Pain is temporary, failure lasts forever

Lean, agile living for the running mother of Peter


All inclusive...

Have you heard the story on the lady going on an "All-inclusive" trip and not bringing any clothes, explaining it was supposed to be all inclusive?
Of course you haven't, but we've all been on vacations where one or many travelers have been disappointed because their concept of what should be "free" or included isn't the same as the company selling the trip.
During estimations we have exactly the same problem; what is included and what is not? For example, if you ask your standard junior developer about an estimate there is a good chance he won't include testing, meetings, discussions, problems and any non-developer tasks. Sometimes I think the developers don't understand that my non-coding time also cost something.
The first sprints we spend ages trying to come up with a good estimate. But it's all for nothing. Of course you can estimate a simple story like include a new simple attribute to a concept, but anything more complicated than that soon turns into a guessing game. So, our focus on the sprint start is rather:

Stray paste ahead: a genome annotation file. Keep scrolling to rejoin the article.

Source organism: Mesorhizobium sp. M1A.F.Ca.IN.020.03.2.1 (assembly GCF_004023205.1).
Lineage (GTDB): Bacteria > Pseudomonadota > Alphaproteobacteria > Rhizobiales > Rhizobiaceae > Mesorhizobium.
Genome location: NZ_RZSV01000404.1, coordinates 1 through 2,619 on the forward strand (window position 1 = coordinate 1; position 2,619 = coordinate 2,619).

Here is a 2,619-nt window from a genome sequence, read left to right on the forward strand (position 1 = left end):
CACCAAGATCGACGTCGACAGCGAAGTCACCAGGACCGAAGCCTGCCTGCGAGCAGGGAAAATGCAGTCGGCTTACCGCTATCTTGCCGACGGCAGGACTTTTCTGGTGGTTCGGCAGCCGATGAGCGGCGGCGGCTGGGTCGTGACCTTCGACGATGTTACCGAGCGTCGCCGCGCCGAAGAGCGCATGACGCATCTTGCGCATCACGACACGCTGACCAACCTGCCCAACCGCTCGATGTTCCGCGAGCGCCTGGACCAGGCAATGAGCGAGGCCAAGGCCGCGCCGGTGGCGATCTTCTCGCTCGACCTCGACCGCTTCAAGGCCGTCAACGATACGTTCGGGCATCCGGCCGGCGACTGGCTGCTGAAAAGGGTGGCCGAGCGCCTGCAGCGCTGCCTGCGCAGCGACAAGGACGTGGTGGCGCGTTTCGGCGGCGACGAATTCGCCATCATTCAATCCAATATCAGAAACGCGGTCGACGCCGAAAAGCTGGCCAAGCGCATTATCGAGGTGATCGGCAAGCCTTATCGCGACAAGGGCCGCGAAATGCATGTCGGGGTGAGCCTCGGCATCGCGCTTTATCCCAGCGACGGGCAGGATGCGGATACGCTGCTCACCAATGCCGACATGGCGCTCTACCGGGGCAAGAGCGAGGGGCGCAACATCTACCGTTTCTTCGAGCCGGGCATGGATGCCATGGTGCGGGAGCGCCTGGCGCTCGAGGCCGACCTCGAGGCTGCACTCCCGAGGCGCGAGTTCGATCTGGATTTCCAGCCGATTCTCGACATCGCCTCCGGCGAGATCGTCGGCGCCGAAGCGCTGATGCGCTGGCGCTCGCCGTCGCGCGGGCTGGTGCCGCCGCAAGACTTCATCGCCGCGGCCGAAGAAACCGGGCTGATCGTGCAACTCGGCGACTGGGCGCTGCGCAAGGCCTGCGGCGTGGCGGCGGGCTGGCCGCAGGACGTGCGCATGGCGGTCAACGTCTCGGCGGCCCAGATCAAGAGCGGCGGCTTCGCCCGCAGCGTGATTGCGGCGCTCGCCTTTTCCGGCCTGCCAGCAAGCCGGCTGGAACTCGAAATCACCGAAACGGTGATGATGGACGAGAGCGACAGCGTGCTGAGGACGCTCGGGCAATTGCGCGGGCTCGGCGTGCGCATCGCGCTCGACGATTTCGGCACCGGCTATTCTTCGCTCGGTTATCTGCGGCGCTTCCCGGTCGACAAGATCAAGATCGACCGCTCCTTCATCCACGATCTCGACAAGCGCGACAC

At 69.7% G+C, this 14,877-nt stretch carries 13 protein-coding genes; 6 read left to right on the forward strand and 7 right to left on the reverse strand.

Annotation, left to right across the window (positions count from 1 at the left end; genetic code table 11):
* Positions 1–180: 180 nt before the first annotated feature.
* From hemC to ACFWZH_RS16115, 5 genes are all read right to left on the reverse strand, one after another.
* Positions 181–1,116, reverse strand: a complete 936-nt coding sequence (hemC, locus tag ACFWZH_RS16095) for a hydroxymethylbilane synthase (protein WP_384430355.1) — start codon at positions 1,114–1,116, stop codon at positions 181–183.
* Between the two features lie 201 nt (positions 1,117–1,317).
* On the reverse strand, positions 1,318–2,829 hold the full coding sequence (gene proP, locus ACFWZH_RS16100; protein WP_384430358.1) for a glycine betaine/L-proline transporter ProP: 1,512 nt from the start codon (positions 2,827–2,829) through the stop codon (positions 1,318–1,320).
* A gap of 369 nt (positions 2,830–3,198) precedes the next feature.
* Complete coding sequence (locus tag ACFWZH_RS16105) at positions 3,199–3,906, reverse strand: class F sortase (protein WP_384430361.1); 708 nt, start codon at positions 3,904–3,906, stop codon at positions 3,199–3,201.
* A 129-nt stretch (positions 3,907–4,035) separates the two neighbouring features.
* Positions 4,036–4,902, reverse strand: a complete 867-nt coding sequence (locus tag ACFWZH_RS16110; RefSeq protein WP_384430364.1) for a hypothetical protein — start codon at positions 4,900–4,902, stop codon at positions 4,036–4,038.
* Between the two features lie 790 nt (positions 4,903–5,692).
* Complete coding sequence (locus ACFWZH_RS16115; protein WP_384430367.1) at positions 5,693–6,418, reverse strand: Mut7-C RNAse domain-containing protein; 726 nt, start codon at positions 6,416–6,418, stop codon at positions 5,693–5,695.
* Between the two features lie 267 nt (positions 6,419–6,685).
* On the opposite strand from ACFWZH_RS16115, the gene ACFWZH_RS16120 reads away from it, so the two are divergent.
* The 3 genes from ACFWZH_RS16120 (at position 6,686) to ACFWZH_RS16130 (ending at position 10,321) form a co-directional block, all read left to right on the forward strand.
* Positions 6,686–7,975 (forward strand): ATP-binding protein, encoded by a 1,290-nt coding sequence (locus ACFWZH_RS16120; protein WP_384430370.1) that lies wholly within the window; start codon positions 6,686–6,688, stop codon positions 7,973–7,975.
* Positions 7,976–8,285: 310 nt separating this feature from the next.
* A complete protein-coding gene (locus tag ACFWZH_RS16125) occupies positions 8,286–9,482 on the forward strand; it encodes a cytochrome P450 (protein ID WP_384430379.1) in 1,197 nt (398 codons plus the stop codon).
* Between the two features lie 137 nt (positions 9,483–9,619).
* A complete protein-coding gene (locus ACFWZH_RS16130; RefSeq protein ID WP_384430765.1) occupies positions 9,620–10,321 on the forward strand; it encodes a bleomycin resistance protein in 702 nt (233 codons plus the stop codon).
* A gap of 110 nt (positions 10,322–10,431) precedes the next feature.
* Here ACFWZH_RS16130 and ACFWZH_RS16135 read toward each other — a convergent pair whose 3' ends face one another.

1. Which objectives do we have?
  2. What is the exit criteria of the different objectives. If there are many exit criteria, which ones are mandatory (if we don't have that, the objective will be completely and utterly useless) and how are they prioritized.
  3. What is the budget for each objective?
  4. What is the initial estimate of how we're going to work?
  5. Who will focus on the different objectives?
  6. Who will be responsible for tracking the exit criteria?
Ok, this is probably not classic SCRUM, but we've found that getting an understanding in the team for what we're going to do is the important thing for a sprint start and guessing games are just waste.

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